Teranota and its implications on anomalodesmatan phylogeny
Bedded carbonaceous siltstones from the Buechel Subformation of the Bergisch-Gladbach–Paffrath Syncline, Germany, of Middle Devonian (Middle Givetian) age have yielded a remarkable sample of extremely elongated, articulated bivalves preserved in life orientation. The specimens are associated with a single left valve embedded horizontally in the bedding plane and further isolated but articulated shells. Combining the information given by the specimens and the palaeobiological interpretations allows the reconstruction of the complete morphology and probable life habits. The very distinct morphological features led to the erection of a new taxon, Teranota ebbighauseni Rogalla & Amler, 2000, provoking discussion on habitats, life habits and evolutionary trends in anomalodesmatan bivalves. A combination of characters typical of the orthonotids and the modiomorphids, as well as the preserved life position at an angle of some 60–70° relative to the bedding plane, suggests that these specimens were part of a minor branch off the main evolutionary lineages within the Anomalodesmata. It is proposed that these animals represent a convergent line of endobenthic bivalves distantly related to true siphonate forms.
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The Evolutionary Biology of the Bivalvia
Bivalves are key components of Recent marine and freshwater ecosystems and have been so for most of the Phanerozoic. Their rich and long fossil record, combined with their abundance and diversity in modern seas, has made bivalves the ideal subject of palaeobiological and evolutionary studies. Despite this, however, topics such as the early evolution of the class, relationships between various taxa and the life habits of some key extinct forms have remained remarkably unclear.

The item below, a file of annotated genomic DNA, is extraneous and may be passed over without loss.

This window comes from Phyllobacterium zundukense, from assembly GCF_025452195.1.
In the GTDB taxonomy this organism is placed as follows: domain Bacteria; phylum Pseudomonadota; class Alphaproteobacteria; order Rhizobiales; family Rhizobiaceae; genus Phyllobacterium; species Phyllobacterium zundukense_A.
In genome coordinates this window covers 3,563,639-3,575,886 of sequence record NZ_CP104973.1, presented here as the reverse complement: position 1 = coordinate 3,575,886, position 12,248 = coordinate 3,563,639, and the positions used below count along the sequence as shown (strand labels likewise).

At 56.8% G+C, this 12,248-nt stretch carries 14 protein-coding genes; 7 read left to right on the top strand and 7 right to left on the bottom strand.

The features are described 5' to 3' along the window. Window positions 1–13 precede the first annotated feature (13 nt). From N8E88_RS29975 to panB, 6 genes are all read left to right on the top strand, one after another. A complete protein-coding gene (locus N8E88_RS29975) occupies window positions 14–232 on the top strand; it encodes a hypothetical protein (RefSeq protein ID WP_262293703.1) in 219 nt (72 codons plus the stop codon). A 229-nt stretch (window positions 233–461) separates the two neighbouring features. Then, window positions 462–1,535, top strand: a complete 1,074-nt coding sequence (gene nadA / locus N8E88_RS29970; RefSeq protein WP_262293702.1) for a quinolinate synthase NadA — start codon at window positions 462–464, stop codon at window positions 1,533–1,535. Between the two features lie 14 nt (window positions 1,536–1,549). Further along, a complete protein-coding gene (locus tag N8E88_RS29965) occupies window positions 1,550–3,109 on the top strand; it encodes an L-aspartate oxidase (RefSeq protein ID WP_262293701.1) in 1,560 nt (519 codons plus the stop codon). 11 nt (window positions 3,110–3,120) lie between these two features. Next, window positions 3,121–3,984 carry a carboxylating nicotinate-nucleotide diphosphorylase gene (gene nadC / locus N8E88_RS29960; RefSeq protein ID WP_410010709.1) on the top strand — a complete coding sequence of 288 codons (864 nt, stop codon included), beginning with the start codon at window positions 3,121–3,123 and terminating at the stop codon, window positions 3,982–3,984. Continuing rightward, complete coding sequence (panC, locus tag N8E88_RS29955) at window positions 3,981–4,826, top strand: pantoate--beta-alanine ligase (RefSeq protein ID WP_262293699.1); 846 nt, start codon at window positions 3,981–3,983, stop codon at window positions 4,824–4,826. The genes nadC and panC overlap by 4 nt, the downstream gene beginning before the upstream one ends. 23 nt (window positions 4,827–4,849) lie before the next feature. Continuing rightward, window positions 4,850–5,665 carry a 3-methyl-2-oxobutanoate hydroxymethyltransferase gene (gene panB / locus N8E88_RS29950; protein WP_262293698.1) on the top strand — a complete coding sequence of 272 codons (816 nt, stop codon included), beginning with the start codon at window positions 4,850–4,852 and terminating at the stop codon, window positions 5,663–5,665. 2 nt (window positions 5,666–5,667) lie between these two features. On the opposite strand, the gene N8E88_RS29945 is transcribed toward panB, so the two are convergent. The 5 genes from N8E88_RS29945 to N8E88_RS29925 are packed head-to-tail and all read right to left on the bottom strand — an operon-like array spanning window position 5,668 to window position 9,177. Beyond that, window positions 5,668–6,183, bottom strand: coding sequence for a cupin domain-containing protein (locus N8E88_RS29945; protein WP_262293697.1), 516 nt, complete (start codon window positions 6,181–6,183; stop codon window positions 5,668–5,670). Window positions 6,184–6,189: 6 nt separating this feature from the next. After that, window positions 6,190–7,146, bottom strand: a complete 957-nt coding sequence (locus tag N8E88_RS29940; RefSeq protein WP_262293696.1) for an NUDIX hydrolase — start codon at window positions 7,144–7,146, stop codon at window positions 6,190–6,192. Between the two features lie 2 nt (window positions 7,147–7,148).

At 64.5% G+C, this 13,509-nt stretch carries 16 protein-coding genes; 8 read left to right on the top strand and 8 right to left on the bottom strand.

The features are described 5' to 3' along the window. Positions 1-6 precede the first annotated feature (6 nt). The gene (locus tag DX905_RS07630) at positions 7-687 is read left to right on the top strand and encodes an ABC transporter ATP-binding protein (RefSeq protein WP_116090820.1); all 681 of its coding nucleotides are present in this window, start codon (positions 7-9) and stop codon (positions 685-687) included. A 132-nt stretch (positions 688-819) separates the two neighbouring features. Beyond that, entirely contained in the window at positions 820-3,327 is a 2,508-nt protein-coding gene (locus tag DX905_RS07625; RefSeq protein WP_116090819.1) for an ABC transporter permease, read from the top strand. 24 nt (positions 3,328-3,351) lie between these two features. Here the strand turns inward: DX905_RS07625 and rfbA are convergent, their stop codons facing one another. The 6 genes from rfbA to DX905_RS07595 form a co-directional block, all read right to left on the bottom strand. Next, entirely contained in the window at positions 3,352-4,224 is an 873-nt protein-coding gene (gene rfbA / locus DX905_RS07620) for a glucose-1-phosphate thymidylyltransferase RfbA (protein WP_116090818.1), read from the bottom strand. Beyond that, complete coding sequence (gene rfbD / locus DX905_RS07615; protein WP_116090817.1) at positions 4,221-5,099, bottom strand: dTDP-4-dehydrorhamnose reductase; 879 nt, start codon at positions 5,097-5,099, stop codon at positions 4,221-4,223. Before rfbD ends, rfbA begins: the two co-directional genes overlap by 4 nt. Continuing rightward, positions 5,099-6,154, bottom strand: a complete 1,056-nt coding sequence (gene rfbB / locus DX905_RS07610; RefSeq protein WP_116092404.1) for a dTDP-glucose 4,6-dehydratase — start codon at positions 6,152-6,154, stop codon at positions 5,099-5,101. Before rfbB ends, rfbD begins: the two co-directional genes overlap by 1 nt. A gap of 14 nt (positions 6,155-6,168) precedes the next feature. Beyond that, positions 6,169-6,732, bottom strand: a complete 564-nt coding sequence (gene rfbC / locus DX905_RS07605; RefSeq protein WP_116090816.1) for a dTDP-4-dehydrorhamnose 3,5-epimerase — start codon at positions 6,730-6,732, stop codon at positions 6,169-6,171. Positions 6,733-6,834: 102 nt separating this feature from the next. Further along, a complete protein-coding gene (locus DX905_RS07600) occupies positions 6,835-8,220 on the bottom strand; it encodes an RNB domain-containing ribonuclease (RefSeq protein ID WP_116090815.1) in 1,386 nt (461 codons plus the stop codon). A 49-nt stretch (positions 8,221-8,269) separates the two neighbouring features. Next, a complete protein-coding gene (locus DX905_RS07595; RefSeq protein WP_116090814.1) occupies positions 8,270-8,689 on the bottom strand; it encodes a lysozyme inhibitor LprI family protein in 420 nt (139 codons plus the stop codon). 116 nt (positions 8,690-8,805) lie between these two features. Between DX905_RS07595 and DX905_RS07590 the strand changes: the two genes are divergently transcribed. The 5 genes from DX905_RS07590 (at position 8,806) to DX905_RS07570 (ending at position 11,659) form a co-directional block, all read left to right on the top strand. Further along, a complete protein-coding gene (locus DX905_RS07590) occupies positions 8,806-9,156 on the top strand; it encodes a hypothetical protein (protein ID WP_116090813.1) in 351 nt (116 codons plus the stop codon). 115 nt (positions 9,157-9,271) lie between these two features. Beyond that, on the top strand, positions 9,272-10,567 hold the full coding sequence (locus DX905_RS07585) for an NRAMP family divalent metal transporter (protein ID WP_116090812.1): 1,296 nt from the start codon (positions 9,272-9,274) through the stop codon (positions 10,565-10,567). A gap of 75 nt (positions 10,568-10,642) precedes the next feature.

In the last few years there has been enormous expansion in the range of techniques available to both palaeontologists and zoologists and key discoveries of new faunas which shed new light on the evolutionary biology of this important class.
This volume integrates palaeontological and zoological approaches and sheds new light on the course of bivalve evolution. This series of 32 original papers tackles key issues including: up to date molecular phylogenies of major groups; new hard and soft tissue morphological cladistic analyses; reassessments of the early Palaeozoic radiation; important new observations on form and functional morphology; analyses of biogeography and biodiversity; novel (palaeo)ecological studies